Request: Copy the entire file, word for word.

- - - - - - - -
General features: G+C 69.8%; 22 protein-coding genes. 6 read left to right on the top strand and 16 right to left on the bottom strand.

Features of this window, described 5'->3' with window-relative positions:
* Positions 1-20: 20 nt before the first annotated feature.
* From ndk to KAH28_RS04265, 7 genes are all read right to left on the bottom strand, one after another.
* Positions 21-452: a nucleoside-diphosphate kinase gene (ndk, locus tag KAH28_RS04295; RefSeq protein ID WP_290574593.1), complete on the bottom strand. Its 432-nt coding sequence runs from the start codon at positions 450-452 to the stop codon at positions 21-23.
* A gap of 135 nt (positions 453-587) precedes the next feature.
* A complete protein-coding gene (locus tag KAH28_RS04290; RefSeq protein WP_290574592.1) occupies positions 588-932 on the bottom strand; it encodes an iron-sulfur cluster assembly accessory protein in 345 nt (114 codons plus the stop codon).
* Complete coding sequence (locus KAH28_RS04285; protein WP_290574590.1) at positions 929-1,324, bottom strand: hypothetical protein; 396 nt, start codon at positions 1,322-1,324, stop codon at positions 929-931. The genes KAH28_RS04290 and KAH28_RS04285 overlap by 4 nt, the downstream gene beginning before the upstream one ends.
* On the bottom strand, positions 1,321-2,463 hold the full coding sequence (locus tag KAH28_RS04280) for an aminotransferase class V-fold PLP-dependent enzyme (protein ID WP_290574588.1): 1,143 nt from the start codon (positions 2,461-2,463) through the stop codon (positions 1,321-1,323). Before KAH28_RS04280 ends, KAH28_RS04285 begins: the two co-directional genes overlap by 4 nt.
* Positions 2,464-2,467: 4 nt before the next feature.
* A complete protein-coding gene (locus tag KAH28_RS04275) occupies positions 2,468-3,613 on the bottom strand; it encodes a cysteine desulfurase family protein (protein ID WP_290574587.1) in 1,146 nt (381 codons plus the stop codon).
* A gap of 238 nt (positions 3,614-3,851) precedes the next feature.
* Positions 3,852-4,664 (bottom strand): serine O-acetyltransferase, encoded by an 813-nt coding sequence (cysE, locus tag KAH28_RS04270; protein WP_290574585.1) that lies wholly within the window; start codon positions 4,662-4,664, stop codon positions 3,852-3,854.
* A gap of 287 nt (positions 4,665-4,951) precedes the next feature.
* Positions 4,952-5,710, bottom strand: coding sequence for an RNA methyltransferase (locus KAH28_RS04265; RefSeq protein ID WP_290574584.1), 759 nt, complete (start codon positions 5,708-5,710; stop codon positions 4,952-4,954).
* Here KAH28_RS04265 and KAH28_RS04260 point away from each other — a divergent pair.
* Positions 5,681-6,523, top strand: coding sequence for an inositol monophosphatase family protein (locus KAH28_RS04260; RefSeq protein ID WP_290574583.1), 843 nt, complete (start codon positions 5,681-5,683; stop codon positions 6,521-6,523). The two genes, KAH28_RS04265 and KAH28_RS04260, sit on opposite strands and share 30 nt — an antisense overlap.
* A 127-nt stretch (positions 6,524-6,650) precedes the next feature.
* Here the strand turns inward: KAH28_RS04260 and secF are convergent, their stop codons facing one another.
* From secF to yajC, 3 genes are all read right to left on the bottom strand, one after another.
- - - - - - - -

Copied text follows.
General features: G+C 69.8%; 22 protein-coding genes. 6 read left to right on the top strand and 16 right to left on the bottom strand.

Features of this window, described 5'->3' with window-relative positions:
* Positions 1-20: 20 nt before the first annotated feature.
* From ndk to KAH28_RS04265, 7 genes are all read right to left on the bottom strand, one after another.
* Positions 21-452: a nucleoside-diphosphate kinase gene (ndk, locus tag KAH28_RS04295; RefSeq protein ID WP_290574593.1), complete on the bottom strand. Its 432-nt coding sequence runs from the start codon at positions 450-452 to the stop codon at positions 21-23.
* A gap of 135 nt (positions 453-587) precedes the next feature.
* A complete protein-coding gene (locus tag KAH28_RS04290; RefSeq protein WP_290574592.1) occupies positions 588-932 on the bottom strand; it encodes an iron-sulfur cluster assembly accessory protein in 345 nt (114 codons plus the stop codon).
* Complete coding sequence (locus KAH28_RS04285; protein WP_290574590.1) at positions 929-1,324, bottom strand: hypothetical protein; 396 nt, start codon at positions 1,322-1,324, stop codon at positions 929-931. The genes KAH28_RS04290 and KAH28_RS04285 overlap by 4 nt, the downstream gene beginning before the upstream one ends.
* On the bottom strand, positions 1,321-2,463 hold the full coding sequence (locus tag KAH28_RS04280) for an aminotransferase class V-fold PLP-dependent enzyme (protein ID WP_290574588.1): 1,143 nt from the start codon (positions 2,461-2,463) through the stop codon (positions 1,321-1,323). Before KAH28_RS04280 ends, KAH28_RS04285 begins: the two co-directional genes overlap by 4 nt.
* Positions 2,464-2,467: 4 nt before the next feature.
* A complete protein-coding gene (locus tag KAH28_RS04275) occupies positions 2,468-3,613 on the bottom strand; it encodes a cysteine desulfurase family protein (protein ID WP_290574587.1) in 1,146 nt (381 codons plus the stop codon).
* A gap of 238 nt (positions 3,614-3,851) precedes the next feature.
* Positions 3,852-4,664 (bottom strand): serine O-acetyltransferase, encoded by an 813-nt coding sequence (cysE, locus tag KAH28_RS04270; protein WP_290574585.1) that lies wholly within the window; start codon positions 4,662-4,664, stop codon positions 3,852-3,854.
* A gap of 287 nt (positions 4,665-4,951) precedes the next feature.
* Positions 4,952-5,710, bottom strand: coding sequence for an RNA methyltransferase (locus KAH28_RS04265; RefSeq protein ID WP_290574584.1), 759 nt, complete (start codon positions 5,708-5,710; stop codon positions 4,952-4,954).
* Here KAH28_RS04265 and KAH28_RS04260 point away from each other — a divergent pair.
* Positions 5,681-6,523, top strand: coding sequence for an inositol monophosphatase family protein (locus KAH28_RS04260; RefSeq protein ID WP_290574583.1), 843 nt, complete (start codon positions 5,681-5,683; stop codon positions 6,521-6,523). The two genes, KAH28_RS04265 and KAH28_RS04260, sit on opposite strands and share 30 nt — an antisense overlap.
* A 127-nt stretch (positions 6,524-6,650) precedes the next feature.
* Here the strand turns inward: KAH28_RS04260 and secF are convergent, their stop codons facing one another.
* From secF to yajC, 3 genes are all read right to left on the bottom strand, one after another.